• Jim Willey’s displays are grounded in reality
  • Chris Burmeister’s remarkably realistic farm display
  • Dave Konz’s John Deere dealership holds center stage in the middle of his machine shed
  • Chris made this wind tower for his latest farm display

Farm Displays Grow Up

About 15 years ago, people attending farm toy shows began noticing a proliferation of farm displays: model displays of farmsteads and fields, buildings, crops and machinery, exhibited on tables. Truth is, farm displays have been around for decades. Recently, though, they have become common at toy shows.

Ev Weber, Lima, Ohio, remembers making his own displays as a boy. "Each winter during the Great Depression, my father took the car and trailer to a local factory, and for 10 cents he bought a load of scrap wood for the furnace," he says. As a boy, Ev routinely appropriated a few scraps to use in making toy tractors and implements, using a saw and hammer, 7-penny nails for axles and a cigar box with wheels to pull behind the tractor. Thus equipped, he could pretend to farm.

Lloyd Jark of Sioux Falls, S.D., had a similar experience. "During the 1930s we made our toys out of blocks of wood, with wheels made of old thread spools or Mason jar lids with a nail driven through the center," he recalls. Two blocks of wood nailed together made a tractor cab, shingle nails pounded through a board made a drag, and an old spoon became a plow as Lloyd and his brother played in the dirt. "To pull the implements we used little pieces of string attached to the tractor," Lloyd says. "We thought it was great; we had a lot of fun. And we did it all by hand. We used a lot of imagination in those days."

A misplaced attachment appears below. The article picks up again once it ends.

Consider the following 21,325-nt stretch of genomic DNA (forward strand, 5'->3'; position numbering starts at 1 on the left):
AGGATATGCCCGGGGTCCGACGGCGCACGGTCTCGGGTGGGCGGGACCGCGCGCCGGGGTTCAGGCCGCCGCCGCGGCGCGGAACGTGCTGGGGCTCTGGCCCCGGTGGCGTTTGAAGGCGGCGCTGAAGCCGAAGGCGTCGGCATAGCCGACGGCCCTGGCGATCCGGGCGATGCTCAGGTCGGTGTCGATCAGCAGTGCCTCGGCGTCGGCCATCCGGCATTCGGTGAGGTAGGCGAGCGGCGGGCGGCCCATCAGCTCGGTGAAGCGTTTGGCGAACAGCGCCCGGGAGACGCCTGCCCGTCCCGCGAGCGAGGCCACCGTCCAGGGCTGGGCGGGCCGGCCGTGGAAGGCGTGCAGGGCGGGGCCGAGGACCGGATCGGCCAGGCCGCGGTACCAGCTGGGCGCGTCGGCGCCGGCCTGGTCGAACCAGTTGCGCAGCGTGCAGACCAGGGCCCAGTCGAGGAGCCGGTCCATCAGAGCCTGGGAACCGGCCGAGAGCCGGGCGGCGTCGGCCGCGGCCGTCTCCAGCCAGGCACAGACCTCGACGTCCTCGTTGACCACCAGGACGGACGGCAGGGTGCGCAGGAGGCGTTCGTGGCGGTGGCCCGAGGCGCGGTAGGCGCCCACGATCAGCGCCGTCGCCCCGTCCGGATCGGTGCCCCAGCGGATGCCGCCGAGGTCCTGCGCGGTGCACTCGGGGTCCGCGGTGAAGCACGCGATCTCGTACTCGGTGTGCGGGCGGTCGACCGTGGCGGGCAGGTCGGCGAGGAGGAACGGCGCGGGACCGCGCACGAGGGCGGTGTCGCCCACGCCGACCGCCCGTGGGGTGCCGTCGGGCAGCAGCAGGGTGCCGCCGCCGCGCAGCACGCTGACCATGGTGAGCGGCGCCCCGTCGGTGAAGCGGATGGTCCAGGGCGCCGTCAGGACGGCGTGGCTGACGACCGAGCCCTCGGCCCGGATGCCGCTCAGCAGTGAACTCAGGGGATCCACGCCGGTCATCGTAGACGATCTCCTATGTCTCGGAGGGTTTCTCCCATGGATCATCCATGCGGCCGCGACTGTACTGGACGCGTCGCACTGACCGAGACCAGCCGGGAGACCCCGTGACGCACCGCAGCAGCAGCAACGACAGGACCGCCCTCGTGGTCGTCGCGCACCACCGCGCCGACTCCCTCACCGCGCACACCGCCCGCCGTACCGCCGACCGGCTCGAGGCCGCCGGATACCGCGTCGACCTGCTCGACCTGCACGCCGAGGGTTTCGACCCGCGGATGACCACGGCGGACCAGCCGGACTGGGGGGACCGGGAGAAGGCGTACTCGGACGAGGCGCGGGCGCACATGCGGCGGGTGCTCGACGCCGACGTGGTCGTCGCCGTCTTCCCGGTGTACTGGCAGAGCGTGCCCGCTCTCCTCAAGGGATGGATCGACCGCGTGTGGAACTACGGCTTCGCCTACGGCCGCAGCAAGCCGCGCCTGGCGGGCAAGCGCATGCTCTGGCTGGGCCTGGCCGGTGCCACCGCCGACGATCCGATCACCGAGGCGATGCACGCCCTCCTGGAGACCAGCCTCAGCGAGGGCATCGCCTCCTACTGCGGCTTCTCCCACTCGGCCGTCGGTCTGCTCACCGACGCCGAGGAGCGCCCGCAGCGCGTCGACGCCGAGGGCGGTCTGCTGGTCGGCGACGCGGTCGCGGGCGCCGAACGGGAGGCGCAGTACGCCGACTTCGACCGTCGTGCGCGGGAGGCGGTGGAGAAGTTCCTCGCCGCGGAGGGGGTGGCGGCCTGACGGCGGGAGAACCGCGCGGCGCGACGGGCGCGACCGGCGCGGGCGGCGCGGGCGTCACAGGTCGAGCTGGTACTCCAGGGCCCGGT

One of the first commercial farm displays appeared at about the same time. At implement dealerships, cast iron Vindex toys manufactured by National Sewing Machine Co., Belvidere, Ill., were staged in front of a traditional farm scene printed on cardboard, creating a diorama. The backdrop featured a red-roofed barn with cupola, house and garage, fields, roads traveled by cars and trucks, and even an airplane aloft in the sky. Those cardboard backdrops are extremely rare and difficult to find today.



Evolution of a hobby

Farm displays came into their own during the late 1980s and early 1990s as farm toy collecting entered the mainstream, and collectors no longer hid behind the 'toys for the grandchildren' excuse. As the hobby matured, cast iron toys were replaced by die-cast pieces, well-known lines (John Deere and International Harvester) were joined by the more obscure (Silver King and Heider), and simple toys were pushed aside by finely detailed replicas. Customizing and scratch-building added another dimension to the hobby, delivering richly detailed, handcrafted models.

The next step seemed logical: recreating the old home place, or an imaginary one … an implement dealership or machine shed … an ag-related truck stop … even a farm town -- anything the builder might desire in a farm display.